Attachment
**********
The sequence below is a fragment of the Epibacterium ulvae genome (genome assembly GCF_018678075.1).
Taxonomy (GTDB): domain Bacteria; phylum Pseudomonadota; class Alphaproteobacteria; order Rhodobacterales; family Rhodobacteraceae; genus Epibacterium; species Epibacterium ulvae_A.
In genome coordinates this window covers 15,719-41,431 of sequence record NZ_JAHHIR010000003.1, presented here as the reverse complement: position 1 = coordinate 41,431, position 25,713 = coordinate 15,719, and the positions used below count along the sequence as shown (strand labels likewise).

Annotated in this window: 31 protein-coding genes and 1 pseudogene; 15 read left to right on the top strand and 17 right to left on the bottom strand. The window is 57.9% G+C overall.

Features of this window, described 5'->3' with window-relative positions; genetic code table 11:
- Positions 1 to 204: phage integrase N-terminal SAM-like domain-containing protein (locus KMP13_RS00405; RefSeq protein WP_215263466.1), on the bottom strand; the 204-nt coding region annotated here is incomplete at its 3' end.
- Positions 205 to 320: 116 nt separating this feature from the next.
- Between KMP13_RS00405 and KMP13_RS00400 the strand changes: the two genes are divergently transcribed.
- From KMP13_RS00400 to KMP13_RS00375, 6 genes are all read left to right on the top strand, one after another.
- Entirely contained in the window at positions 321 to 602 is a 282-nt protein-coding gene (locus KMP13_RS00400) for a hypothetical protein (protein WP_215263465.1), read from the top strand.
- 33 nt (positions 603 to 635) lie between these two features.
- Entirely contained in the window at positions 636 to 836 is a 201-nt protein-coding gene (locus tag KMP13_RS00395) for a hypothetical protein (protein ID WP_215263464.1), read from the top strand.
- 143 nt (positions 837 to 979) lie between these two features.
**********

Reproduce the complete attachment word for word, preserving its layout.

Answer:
The sequence below is a fragment of the Epibacterium ulvae genome (genome assembly GCF_018678075.1).
Taxonomy (GTDB): domain Bacteria; phylum Pseudomonadota; class Alphaproteobacteria; order Rhodobacterales; family Rhodobacteraceae; genus Epibacterium; species Epibacterium ulvae_A.
In genome coordinates this window covers 15,719-41,431 of sequence record NZ_JAHHIR010000003.1, presented here as the reverse complement: position 1 = coordinate 41,431, position 25,713 = coordinate 15,719, and the positions used below count along the sequence as shown (strand labels likewise).

Annotated in this window: 31 protein-coding genes and 1 pseudogene; 15 read left to right on the top strand and 17 right to left on the bottom strand. The window is 57.9% G+C overall.

Features of this window, described 5'->3' with window-relative positions; genetic code table 11:
- Positions 1 to 204: phage integrase N-terminal SAM-like domain-containing protein (locus KMP13_RS00405; RefSeq protein WP_215263466.1), on the bottom strand; the 204-nt coding region annotated here is incomplete at its 3' end.
- Positions 205 to 320: 116 nt separating this feature from the next.
- Between KMP13_RS00405 and KMP13_RS00400 the strand changes: the two genes are divergently transcribed.
- From KMP13_RS00400 to KMP13_RS00375, 6 genes are all read left to right on the top strand, one after another.
- Entirely contained in the window at positions 321 to 602 is a 282-nt protein-coding gene (locus KMP13_RS00400) for a hypothetical protein (protein WP_215263465.1), read from the top strand.
- 33 nt (positions 603 to 635) lie between these two features.
- Entirely contained in the window at positions 636 to 836 is a 201-nt protein-coding gene (locus tag KMP13_RS00395) for a hypothetical protein (protein ID WP_215263464.1), read from the top strand.
- 143 nt (positions 837 to 979) lie between these two features.